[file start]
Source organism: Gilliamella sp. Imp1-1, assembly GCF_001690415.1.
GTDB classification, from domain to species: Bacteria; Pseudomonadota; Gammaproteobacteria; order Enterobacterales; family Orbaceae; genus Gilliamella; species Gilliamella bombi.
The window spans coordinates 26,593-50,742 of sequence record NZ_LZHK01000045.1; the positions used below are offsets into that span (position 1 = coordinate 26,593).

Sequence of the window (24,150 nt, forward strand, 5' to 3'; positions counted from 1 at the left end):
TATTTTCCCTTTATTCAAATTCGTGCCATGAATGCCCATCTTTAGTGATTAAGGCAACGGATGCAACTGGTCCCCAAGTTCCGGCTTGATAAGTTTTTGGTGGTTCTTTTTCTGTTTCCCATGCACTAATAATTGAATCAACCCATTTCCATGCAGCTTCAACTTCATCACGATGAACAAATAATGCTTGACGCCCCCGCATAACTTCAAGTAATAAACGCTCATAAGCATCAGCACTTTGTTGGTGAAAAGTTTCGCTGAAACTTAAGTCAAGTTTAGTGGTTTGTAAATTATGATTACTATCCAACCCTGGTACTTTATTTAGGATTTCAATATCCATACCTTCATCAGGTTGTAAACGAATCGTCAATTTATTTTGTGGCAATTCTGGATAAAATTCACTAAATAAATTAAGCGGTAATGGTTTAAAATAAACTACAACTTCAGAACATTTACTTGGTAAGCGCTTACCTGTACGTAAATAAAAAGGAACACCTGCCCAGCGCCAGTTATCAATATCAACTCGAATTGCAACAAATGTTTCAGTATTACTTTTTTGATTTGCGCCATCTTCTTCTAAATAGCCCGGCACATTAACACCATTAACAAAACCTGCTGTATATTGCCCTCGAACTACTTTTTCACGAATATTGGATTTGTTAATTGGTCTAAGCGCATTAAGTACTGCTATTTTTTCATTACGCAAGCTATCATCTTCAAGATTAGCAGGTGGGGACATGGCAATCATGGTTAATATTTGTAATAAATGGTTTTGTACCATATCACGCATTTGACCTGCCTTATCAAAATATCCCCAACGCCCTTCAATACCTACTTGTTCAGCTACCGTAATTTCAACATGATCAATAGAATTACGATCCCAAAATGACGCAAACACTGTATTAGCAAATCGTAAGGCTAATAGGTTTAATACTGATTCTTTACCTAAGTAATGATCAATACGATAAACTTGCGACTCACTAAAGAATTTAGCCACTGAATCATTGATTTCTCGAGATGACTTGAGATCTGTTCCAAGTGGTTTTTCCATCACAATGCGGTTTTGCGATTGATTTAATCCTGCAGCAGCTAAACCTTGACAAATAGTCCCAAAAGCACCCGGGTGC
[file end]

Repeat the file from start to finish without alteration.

Source organism: Gilliamella sp. Imp1-1, assembly GCF_001690415.1.
GTDB classification, from domain to species: Bacteria; Pseudomonadota; Gammaproteobacteria; order Enterobacterales; family Orbaceae; genus Gilliamella; species Gilliamella bombi.
The window spans coordinates 26,593-50,742 of sequence record NZ_LZHK01000045.1; the positions used below are offsets into that span (position 1 = coordinate 26,593).

Sequence of the window (24,150 nt, forward strand, 5' to 3'; positions counted from 1 at the left end):
TATTTTCCCTTTATTCAAATTCGTGCCATGAATGCCCATCTTTAGTGATTAAGGCAACGGATGCAACTGGTCCCCAAGTTCCGGCTTGATAAGTTTTTGGTGGTTCTTTTTCTGTTTCCCATGCACTAATAATTGAATCAACCCATTTCCATGCAGCTTCAACTTCATCACGATGAACAAATAATGCTTGACGCCCCCGCATAACTTCAAGTAATAAACGCTCATAAGCATCAGCACTTTGTTGGTGAAAAGTTTCGCTGAAACTTAAGTCAAGTTTAGTGGTTTGTAAATTATGATTACTATCCAACCCTGGTACTTTATTTAGGATTTCAATATCCATACCTTCATCAGGTTGTAAACGAATCGTCAATTTATTTTGTGGCAATTCTGGATAAAATTCACTAAATAAATTAAGCGGTAATGGTTTAAAATAAACTACAACTTCAGAACATTTACTTGGTAAGCGCTTACCTGTACGTAAATAAAAAGGAACACCTGCCCAGCGCCAGTTATCAATATCAACTCGAATTGCAACAAATGTTTCAGTATTACTTTTTTGATTTGCGCCATCTTCTTCTAAATAGCCCGGCACATTAACACCATTAACAAAACCTGCTGTATATTGCCCTCGAACTACTTTTTCACGAATATTGGATTTGTTAATTGGTCTAAGCGCATTAAGTACTGCTATTTTTTCATTACGCAAGCTATCATCTTCAAGATTAGCAGGTGGGGACATGGCAATCATGGTTAATATTTGTAATAAATGGTTTTGTACCATATCACGCATTTGACCTGCCTTATCAAAATATCCCCAACGCCCTTCAATACCTACTTGTTCAGCTACCGTAATTTCAACATGATCAATAGAATTACGATCCCAAAATGACGCAAACACTGTATTAGCAAATCGTAAGGCTAATAGGTTTAATACTGATTCTTTACCTAAGTAATGATCAATACGATAAACTTGCGACTCACTAAAGAATTTAGCCACTGAATCATTGATTTCTCGAGATGACTTGAGATCTGTTCCAAGTGGTTTTTCCATCACAATGCGGTTTTGCGATTGATTTAATCCTGCAGCAGCTAAACCTTGACAAATAGTCCCAAAAGCACCCGGGTGC